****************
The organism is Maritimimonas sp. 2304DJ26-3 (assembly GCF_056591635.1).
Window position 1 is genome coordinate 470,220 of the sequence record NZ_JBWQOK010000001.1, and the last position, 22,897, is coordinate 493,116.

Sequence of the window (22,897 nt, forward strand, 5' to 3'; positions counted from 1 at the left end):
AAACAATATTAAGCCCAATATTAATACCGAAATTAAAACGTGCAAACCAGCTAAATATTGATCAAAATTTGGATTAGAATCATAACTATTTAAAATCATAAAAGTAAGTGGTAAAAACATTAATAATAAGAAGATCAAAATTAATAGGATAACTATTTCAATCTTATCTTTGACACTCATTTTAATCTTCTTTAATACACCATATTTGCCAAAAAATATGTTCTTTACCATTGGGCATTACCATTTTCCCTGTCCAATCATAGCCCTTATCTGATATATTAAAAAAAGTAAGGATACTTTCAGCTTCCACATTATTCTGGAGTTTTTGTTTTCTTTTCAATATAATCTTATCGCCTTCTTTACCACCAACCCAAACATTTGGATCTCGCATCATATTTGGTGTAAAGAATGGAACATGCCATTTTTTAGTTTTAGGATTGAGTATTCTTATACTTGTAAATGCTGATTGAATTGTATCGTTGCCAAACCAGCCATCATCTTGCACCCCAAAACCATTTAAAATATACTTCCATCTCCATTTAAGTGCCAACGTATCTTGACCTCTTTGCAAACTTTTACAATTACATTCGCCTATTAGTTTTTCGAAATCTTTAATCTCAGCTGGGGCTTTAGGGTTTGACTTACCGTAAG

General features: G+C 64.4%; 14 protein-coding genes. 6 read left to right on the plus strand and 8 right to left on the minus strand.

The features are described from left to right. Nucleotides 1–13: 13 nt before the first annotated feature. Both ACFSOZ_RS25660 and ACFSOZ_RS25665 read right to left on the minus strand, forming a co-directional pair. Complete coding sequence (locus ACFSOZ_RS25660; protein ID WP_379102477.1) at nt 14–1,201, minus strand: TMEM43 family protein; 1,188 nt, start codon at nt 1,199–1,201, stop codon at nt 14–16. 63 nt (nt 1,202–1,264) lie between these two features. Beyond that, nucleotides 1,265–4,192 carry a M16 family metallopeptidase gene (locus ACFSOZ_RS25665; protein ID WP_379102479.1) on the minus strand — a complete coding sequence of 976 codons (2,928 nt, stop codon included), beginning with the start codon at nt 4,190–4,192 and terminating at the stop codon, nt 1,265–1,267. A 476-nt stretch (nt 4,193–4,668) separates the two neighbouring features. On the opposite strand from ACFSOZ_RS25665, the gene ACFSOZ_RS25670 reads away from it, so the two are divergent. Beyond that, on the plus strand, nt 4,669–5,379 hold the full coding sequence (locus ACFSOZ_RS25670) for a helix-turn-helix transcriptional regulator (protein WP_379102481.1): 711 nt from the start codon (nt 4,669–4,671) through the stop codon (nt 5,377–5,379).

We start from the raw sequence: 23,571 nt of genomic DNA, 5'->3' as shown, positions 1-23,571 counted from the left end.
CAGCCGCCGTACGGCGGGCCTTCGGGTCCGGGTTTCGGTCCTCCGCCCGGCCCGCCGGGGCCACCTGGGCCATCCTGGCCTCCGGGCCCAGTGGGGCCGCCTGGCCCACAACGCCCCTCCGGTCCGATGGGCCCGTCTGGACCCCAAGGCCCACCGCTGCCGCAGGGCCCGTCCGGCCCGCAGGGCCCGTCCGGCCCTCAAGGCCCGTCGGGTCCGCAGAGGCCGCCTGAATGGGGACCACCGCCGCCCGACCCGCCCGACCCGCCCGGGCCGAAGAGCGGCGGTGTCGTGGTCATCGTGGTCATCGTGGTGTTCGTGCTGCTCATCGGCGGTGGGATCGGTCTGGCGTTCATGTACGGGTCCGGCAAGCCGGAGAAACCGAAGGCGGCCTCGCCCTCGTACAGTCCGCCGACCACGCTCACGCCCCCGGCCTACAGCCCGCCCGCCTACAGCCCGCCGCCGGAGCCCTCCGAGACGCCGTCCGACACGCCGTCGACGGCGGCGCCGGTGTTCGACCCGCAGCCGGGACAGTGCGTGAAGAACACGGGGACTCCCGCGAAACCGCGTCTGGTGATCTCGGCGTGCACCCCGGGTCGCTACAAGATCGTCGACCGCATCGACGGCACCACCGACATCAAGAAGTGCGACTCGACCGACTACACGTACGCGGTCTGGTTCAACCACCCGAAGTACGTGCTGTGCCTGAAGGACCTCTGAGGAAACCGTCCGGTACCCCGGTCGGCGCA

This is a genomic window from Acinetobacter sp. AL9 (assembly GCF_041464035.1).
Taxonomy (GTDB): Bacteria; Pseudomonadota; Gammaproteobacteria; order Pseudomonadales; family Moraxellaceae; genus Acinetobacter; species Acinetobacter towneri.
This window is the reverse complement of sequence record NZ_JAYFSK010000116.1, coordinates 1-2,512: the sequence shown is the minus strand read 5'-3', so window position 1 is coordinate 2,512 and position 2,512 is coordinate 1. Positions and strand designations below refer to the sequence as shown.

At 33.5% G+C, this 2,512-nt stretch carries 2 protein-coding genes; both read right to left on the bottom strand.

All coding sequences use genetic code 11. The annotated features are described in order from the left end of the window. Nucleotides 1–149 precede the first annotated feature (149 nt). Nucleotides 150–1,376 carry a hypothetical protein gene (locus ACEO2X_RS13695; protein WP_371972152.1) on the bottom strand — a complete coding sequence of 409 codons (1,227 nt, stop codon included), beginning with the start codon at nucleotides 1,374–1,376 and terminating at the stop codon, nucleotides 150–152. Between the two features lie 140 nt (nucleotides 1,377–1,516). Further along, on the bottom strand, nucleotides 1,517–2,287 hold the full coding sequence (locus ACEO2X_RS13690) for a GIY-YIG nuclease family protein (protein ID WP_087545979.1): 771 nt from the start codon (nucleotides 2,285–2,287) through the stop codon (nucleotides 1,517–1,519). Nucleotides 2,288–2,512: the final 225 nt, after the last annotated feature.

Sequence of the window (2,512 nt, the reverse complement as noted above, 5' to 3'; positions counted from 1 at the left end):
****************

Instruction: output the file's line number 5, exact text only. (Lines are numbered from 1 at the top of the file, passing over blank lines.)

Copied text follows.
General features: G+C 64.4%; 14 protein-coding genes. 6 read left to right on the plus strand and 8 right to left on the minus strand.